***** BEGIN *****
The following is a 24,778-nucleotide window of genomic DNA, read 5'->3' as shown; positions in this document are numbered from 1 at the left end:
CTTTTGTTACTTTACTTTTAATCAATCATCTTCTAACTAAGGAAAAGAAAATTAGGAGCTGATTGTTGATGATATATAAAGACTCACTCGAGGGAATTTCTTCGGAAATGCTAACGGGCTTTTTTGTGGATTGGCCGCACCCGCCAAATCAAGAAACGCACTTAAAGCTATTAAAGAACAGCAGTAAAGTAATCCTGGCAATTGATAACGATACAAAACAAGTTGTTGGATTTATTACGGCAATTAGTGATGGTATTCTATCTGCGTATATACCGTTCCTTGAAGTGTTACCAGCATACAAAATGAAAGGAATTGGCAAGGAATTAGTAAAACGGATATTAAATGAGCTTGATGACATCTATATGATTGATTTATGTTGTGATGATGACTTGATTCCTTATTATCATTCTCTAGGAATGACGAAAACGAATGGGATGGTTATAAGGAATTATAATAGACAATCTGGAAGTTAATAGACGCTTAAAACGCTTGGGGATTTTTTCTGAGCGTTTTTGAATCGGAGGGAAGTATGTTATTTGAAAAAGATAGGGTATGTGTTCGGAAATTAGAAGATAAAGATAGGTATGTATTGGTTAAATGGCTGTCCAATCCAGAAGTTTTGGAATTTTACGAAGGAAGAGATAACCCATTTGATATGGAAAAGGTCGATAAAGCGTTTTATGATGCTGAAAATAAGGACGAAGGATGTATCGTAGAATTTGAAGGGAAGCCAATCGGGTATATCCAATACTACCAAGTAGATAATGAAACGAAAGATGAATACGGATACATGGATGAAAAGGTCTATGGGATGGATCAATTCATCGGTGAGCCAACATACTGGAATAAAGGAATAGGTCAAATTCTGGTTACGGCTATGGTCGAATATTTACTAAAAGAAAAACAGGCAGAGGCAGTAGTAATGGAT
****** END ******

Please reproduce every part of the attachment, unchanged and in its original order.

The following is a 24,778-nucleotide window of genomic DNA, read 5'->3' as shown; positions in this document are numbered from 1 at the left end:
CTTTTGTTACTTTACTTTTAATCAATCATCTTCTAACTAAGGAAAAGAAAATTAGGAGCTGATTGTTGATGATATATAAAGACTCACTCGAGGGAATTTCTTCGGAAATGCTAACGGGCTTTTTTGTGGATTGGCCGCACCCGCCAAATCAAGAAACGCACTTAAAGCTATTAAAGAACAGCAGTAAAGTAATCCTGGCAATTGATAACGATACAAAACAAGTTGTTGGATTTATTACGGCAATTAGTGATGGTATTCTATCTGCGTATATACCGTTCCTTGAAGTGTTACCAGCATACAAAATGAAAGGAATTGGCAAGGAATTAGTAAAACGGATATTAAATGAGCTTGATGACATCTATATGATTGATTTATGTTGTGATGATGACTTGATTCCTTATTATCATTCTCTAGGAATGACGAAAACGAATGGGATGGTTATAAGGAATTATAATAGACAATCTGGAAGTTAATAGACGCTTAAAACGCTTGGGGATTTTTTCTGAGCGTTTTTGAATCGGAGGGAAGTATGTTATTTGAAAAAGATAGGGTATGTGTTCGGAAATTAGAAGATAAAGATAGGTATGTATTGGTTAAATGGCTGTCCAATCCAGAAGTTTTGGAATTTTACGAAGGAAGAGATAACCCATTTGATATGGAAAAGGTCGATAAAGCGTTTTATGATGCTGAAAATAAGGACGAAGGATGTATCGTAGAATTTGAAGGGAAGCCAATCGGGTATATCCAATACTACCAAGTAGATAATGAAACGAAAGATGAATACGGATACATGGATGAAAAGGTCTATGGGATGGATCAATTCATCGGTGAGCCAACATACTGGAATAAAGGAATAGGTCAAATTCTGGTTACGGCTATGGTCGAATATTTACTAAAAGAAAAACAGGCAGAGGCAGTAGTAATGGAT